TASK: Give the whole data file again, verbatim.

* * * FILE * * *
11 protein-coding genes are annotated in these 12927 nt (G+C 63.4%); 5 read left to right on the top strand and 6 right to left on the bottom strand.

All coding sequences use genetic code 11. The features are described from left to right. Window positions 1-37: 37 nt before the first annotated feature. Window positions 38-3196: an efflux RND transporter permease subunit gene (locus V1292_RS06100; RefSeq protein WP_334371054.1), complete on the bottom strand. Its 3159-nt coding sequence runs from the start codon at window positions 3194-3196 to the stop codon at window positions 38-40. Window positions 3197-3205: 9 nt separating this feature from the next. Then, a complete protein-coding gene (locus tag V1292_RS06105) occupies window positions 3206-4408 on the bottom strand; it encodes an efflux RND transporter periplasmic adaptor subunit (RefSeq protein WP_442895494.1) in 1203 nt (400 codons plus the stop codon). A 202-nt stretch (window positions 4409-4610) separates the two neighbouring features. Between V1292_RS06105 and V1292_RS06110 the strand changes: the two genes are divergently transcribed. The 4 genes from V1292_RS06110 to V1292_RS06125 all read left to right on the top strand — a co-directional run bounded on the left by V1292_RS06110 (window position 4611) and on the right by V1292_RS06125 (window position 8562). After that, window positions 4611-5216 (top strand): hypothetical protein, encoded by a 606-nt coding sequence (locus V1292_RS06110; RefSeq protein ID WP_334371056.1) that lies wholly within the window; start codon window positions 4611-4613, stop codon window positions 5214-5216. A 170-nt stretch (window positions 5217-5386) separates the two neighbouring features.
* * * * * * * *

11 protein-coding genes are annotated in these 12927 nt (G+C 63.4%); 5 read left to right on the top strand and 6 right to left on the bottom strand.

All coding sequences use genetic code 11. The features are described from left to right. Window positions 1-37: 37 nt before the first annotated feature. Window positions 38-3196: an efflux RND transporter permease subunit gene (locus V1292_RS06100; RefSeq protein WP_334371054.1), complete on the bottom strand. Its 3159-nt coding sequence runs from the start codon at window positions 3194-3196 to the stop codon at window positions 38-40. Window positions 3197-3205: 9 nt separating this feature from the next. Then, a complete protein-coding gene (locus tag V1292_RS06105) occupies window positions 3206-4408 on the bottom strand; it encodes an efflux RND transporter periplasmic adaptor subunit (RefSeq protein WP_442895494.1) in 1203 nt (400 codons plus the stop codon). A 202-nt stretch (window positions 4409-4610) separates the two neighbouring features. Between V1292_RS06105 and V1292_RS06110 the strand changes: the two genes are divergently transcribed. The 4 genes from V1292_RS06110 to V1292_RS06125 all read left to right on the top strand — a co-directional run bounded on the left by V1292_RS06110 (window position 4611) and on the right by V1292_RS06125 (window position 8562). After that, window positions 4611-5216 (top strand): hypothetical protein, encoded by a 606-nt coding sequence (locus V1292_RS06110; RefSeq protein ID WP_334371056.1) that lies wholly within the window; start codon window positions 4611-4613, stop codon window positions 5214-5216. A 170-nt stretch (window positions 5217-5386) separates the two neighbouring features.